Venezuelan president Hugo Chávez pulled off an electoral coup on Sunday, besting his energetic opponent Henrique Capriles with 55 percent of the vote (compared to 44 percent for Capriles). The victory was yet another notch in the belt for Chávez. He has won an impressive four presidential elections, survived a recall referendum, and built a powerful new political party that has come to dominate the parliament and a majority of Venezuelan states. His re-election will mean that he will have spent twenty years in office by the time his new term ends.
With the renewal of his mandate in the Palacio de Miraflores, Chávez is promising a deepening of his self-styled "twenty-first century socialism." The most immediate result is likely to be an even greater role of the state in the economy. The nationalization of key sectors of the economy is sure to continue, particularly in the agricultural, industrial, and utility sectors. Chávez's re-election also presages the expansion of a wide range of social programs targeted at poorer Venezuelans. This comes as welcome news for Chávez's supporters -- a record eight million of whom flocked to the polls on October 7 -- and some laud it as evidence of democratic progress.
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Since his first election in 1998, Chávez has tapped the vast resources of Venezuela's state-owned oil company Petróleos de Venezuela, S.A. (PDVSA) to finance a series of social "missions" through one of the largest social funds administered in Latin America. It is the distribution of billions of dollars via these funds that has been a hallmark of Chávez's presidency, and which has created a powerful personal connection between him and many of the country's poor. The social missions have helped millions of Venezuelans in poverty by providing low-cost health care and education, subsidized food, housing, jobs, and access to land. These programs have won Chávez loyalty and popular support among recipients, and will remain a centerpiece of his administration.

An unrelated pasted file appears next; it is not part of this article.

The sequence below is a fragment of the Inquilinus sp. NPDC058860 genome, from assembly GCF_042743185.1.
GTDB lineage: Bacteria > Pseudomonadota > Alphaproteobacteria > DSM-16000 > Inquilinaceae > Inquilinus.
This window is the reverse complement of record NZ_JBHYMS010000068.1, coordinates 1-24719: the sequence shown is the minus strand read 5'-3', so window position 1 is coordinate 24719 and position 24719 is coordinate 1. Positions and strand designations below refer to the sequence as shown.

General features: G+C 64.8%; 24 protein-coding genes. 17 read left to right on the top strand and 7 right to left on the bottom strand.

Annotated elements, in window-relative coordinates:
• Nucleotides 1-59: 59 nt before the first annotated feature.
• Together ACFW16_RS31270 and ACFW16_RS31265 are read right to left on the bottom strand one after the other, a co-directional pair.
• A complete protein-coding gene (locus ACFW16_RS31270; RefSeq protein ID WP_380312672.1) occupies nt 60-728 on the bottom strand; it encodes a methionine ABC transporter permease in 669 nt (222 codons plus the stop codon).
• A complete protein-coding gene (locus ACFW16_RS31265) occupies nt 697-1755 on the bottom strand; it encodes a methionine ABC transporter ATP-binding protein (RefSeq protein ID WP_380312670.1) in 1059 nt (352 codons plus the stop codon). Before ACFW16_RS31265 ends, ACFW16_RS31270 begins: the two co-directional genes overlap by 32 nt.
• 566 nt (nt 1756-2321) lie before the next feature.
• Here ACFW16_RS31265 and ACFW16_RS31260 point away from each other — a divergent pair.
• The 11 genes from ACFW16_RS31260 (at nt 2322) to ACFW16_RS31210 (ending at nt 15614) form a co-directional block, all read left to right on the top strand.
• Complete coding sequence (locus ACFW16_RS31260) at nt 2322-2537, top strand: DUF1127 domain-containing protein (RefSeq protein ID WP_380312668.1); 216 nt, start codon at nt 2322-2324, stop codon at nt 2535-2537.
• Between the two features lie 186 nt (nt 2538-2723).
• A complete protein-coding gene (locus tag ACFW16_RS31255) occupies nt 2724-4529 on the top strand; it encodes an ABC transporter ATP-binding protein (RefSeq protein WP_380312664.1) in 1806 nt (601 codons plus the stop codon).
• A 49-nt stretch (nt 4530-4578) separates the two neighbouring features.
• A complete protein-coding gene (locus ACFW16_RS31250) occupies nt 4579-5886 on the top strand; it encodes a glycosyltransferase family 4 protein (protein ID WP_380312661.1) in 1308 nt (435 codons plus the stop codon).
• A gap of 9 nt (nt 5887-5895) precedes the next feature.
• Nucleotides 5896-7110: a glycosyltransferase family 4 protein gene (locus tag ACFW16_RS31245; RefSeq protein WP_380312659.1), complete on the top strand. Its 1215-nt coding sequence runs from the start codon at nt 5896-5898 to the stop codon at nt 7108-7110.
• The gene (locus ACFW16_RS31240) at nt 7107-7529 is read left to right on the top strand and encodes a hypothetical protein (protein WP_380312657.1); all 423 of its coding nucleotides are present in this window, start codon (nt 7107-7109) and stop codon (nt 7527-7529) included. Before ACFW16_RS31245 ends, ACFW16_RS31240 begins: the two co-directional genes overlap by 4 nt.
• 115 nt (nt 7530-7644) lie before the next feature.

Yet the policies that Chávez has pursued to achieve these transformative changes have come at a steadily rising cost -- and the bill is sure to come due at some point. The sequential nationalizations and confiscations of private companies and property have reduced foreign investment in key sectors and increased public debt. They have also stoked inflationary pressures and contributed to the black market for foreign currency. Uncertainty over property rights in rural areas, along with increased land squatting and expropriations as part of the expanding land reform program, has squeezed the already anemic agricultural sector. And despite production regulations and price controls for staples, food prices are soaring. This hits hardest many of the same poor that ardently support Chávez.
To strengthen his hand in implementing reform, Chávez has a history of pushing through controversial political changes -- changes that will surely influence political competition in the future. His detractors charge him with eviscerating a system of checks and balances by stacking the courts in his favor, eliminating the upper house of Congress via a constitutional change, and weakening freedom of the press through harassment and the revocation of operating licenses. And both sides speak of ventajismo, the advantages of incumbency Chávez gains simply by controlling the national airwaves, the bureaucracy, and a glut of public funds for social programs not subject to congressional oversight.